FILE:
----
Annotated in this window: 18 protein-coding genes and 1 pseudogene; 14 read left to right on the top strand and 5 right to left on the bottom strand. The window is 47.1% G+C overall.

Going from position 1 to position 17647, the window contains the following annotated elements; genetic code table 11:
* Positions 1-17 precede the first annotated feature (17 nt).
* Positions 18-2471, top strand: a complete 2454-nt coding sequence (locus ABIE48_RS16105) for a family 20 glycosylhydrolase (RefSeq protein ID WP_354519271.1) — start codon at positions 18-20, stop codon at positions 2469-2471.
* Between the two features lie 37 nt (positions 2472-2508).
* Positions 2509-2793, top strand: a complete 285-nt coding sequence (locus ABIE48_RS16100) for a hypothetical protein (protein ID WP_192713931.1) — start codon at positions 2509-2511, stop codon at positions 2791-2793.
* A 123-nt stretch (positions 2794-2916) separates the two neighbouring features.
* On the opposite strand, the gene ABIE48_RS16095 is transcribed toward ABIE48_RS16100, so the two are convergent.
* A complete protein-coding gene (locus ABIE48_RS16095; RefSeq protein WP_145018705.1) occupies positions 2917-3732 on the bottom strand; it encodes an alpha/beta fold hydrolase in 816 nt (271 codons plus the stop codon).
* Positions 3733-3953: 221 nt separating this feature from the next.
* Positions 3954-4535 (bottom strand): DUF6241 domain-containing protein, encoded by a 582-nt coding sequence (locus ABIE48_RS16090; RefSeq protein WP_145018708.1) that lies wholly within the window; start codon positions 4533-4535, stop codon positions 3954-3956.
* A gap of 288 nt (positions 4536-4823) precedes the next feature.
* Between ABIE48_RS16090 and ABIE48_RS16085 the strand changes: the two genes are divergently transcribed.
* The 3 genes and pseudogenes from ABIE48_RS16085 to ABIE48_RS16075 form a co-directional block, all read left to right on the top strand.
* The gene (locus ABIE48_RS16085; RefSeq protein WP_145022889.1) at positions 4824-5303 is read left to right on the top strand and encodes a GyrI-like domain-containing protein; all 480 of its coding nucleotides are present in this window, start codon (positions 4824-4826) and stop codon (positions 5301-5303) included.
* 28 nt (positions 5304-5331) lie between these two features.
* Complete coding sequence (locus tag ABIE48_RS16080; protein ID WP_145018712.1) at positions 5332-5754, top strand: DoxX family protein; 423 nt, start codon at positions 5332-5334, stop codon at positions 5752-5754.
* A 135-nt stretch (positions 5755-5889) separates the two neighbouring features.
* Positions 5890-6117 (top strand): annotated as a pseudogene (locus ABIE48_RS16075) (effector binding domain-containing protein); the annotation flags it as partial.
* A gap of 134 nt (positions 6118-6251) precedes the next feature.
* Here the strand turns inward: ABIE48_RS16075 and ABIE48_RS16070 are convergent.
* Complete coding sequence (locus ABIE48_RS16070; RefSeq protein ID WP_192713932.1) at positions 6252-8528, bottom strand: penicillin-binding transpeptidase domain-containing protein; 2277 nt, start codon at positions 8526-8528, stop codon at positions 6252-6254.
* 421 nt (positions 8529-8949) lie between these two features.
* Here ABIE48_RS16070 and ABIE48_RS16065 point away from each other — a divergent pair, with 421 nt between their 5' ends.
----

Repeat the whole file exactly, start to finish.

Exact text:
Annotated in this window: 18 protein-coding genes and 1 pseudogene; 14 read left to right on the top strand and 5 right to left on the bottom strand. The window is 47.1% G+C overall.

Going from position 1 to position 17647, the window contains the following annotated elements; genetic code table 11:
* Positions 1-17 precede the first annotated feature (17 nt).
* Positions 18-2471, top strand: a complete 2454-nt coding sequence (locus ABIE48_RS16105) for a family 20 glycosylhydrolase (RefSeq protein ID WP_354519271.1) — start codon at positions 18-20, stop codon at positions 2469-2471.
* Between the two features lie 37 nt (positions 2472-2508).
* Positions 2509-2793, top strand: a complete 285-nt coding sequence (locus ABIE48_RS16100) for a hypothetical protein (protein ID WP_192713931.1) — start codon at positions 2509-2511, stop codon at positions 2791-2793.
* A 123-nt stretch (positions 2794-2916) separates the two neighbouring features.
* On the opposite strand, the gene ABIE48_RS16095 is transcribed toward ABIE48_RS16100, so the two are convergent.
* A complete protein-coding gene (locus ABIE48_RS16095; RefSeq protein WP_145018705.1) occupies positions 2917-3732 on the bottom strand; it encodes an alpha/beta fold hydrolase in 816 nt (271 codons plus the stop codon).
* Positions 3733-3953: 221 nt separating this feature from the next.
* Positions 3954-4535 (bottom strand): DUF6241 domain-containing protein, encoded by a 582-nt coding sequence (locus ABIE48_RS16090; RefSeq protein WP_145018708.1) that lies wholly within the window; start codon positions 4533-4535, stop codon positions 3954-3956.
* A gap of 288 nt (positions 4536-4823) precedes the next feature.
* Between ABIE48_RS16090 and ABIE48_RS16085 the strand changes: the two genes are divergently transcribed.
* The 3 genes and pseudogenes from ABIE48_RS16085 to ABIE48_RS16075 form a co-directional block, all read left to right on the top strand.
* The gene (locus ABIE48_RS16085; RefSeq protein WP_145022889.1) at positions 4824-5303 is read left to right on the top strand and encodes a GyrI-like domain-containing protein; all 480 of its coding nucleotides are present in this window, start codon (positions 4824-4826) and stop codon (positions 5301-5303) included.
* 28 nt (positions 5304-5331) lie between these two features.
* Complete coding sequence (locus tag ABIE48_RS16080; protein ID WP_145018712.1) at positions 5332-5754, top strand: DoxX family protein; 423 nt, start codon at positions 5332-5334, stop codon at positions 5752-5754.
* A 135-nt stretch (positions 5755-5889) separates the two neighbouring features.
* Positions 5890-6117 (top strand): annotated as a pseudogene (locus ABIE48_RS16075) (effector binding domain-containing protein); the annotation flags it as partial.
* A gap of 134 nt (positions 6118-6251) precedes the next feature.
* Here the strand turns inward: ABIE48_RS16075 and ABIE48_RS16070 are convergent.
* Complete coding sequence (locus ABIE48_RS16070; RefSeq protein ID WP_192713932.1) at positions 6252-8528, bottom strand: penicillin-binding transpeptidase domain-containing protein; 2277 nt, start codon at positions 8526-8528, stop codon at positions 6252-6254.
* 421 nt (positions 8529-8949) lie between these two features.
* Here ABIE48_RS16070 and ABIE48_RS16065 point away from each other — a divergent pair, with 421 nt between their 5' ends.